# Reducing variance in conversion A/B testing with CUPED

Marton Trencseni - Sat 07 August 2021 - ab-testing

## Simulating many experiments

As with continuous variables, CUPED measures the same lift [in conversion], but with lower variance:

Simulating 10,000 A/B tests, true treatment lift is 0.010...
Traditional    A/B testing, mean lift = 0.010, variance of lift = 0.00030
CUPED adjusted A/B testing, mean lift = 0.010, variance of lift = 0.00019
CUPED lift variance / tradititional lift variance = 0.626 (expected = 0.668)


We can observe the tighter lifts on a histogram:

As with continuous variables, the p-values decrease:

As illustrated above, CUPED lifts and p-values are a better estimate with respect to variance, but not in all cases:

## No correlation

The simplest way to generate uncorrelated conversion data is to use random draws independently. In code:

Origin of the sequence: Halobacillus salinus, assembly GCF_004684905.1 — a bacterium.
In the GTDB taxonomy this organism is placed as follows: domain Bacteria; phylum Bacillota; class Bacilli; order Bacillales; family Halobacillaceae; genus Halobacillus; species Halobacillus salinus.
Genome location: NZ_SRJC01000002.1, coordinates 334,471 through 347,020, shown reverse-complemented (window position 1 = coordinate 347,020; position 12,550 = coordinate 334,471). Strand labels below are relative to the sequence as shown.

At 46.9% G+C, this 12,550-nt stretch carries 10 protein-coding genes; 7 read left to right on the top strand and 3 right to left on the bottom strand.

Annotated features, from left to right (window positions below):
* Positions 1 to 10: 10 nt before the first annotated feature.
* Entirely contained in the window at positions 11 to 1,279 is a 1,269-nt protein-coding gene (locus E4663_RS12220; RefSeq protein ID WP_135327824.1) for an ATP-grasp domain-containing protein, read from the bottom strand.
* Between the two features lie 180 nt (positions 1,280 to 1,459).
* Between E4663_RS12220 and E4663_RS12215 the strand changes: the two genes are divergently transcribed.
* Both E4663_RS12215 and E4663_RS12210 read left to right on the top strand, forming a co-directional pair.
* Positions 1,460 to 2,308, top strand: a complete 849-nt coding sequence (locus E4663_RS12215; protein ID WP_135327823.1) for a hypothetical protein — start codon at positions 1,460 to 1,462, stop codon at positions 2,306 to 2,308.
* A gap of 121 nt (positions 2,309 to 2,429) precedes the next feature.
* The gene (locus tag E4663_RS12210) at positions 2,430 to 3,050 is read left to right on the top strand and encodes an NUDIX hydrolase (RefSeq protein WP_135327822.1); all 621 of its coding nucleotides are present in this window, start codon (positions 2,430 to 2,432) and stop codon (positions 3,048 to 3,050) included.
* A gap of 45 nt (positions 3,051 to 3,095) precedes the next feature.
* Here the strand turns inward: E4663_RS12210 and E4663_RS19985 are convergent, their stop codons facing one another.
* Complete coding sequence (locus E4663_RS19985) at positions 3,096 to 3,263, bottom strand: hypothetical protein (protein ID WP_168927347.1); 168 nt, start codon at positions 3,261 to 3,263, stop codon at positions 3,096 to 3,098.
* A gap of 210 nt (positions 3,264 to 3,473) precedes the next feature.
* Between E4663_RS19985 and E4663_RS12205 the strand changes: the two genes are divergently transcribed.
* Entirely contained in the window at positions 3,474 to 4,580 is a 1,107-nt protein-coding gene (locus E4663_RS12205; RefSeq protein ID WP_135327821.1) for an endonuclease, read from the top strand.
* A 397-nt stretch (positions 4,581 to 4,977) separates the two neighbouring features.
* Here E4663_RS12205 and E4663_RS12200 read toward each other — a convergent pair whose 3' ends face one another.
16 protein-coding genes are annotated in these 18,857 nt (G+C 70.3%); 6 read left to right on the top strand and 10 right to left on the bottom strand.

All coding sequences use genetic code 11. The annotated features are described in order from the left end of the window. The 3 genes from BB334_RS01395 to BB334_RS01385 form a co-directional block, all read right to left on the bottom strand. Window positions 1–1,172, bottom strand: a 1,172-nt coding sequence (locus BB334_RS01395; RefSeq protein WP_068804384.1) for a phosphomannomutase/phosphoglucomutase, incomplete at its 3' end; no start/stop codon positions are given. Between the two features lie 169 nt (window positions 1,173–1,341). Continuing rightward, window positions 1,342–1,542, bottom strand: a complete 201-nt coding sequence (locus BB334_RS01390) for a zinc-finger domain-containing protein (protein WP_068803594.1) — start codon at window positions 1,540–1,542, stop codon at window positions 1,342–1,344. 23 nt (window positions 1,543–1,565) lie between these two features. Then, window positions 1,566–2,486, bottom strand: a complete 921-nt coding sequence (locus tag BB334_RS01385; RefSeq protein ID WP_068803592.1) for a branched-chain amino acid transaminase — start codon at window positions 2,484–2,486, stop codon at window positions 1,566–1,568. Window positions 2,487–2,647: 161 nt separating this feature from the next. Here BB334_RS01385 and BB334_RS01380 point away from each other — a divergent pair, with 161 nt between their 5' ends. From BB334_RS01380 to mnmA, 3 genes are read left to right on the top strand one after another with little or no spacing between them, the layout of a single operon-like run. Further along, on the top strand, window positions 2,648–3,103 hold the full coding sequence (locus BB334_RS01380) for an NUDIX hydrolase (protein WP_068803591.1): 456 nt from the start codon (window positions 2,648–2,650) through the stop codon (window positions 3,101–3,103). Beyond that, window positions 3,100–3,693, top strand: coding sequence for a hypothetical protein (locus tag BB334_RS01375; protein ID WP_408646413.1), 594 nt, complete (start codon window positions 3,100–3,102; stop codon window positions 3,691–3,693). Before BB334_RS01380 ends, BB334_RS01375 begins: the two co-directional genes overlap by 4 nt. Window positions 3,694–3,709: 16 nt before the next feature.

def get_AB_samples_nocorr(before_p, treatment_lift, N):
A_before = [before_p] * N
B_before = [before_p] * N
A_after = [before_p] * N
B_after = [before_p + treatment_lift] * N
return lmd(A_before), lmd(B_before), lmd(A_after), lmd(B_after)


Checking conditional probabilities:

P(after = 1 | before = 0) = 0.10
P(after = 0 | before = 0) = 0.90
P(after = 1 | before = 1) = 0.10
P(after = 0 | before = 1) = 0.90


It's uncorrelated, because P(after = 1) = 0.10 in both 0 and 1 before cases, so "after" is independent of "before" (and same for P(after = 0)).

With this generator function, running num_experiments=10,000, we can observe no variance reduction (since "before" and "after" is uncorrelated) on the lift and p-value histograms:

## Conclusion

CUPED works for both continuous and binary experimentation outcomes, and reduces variance if "before" and "after" are correlated.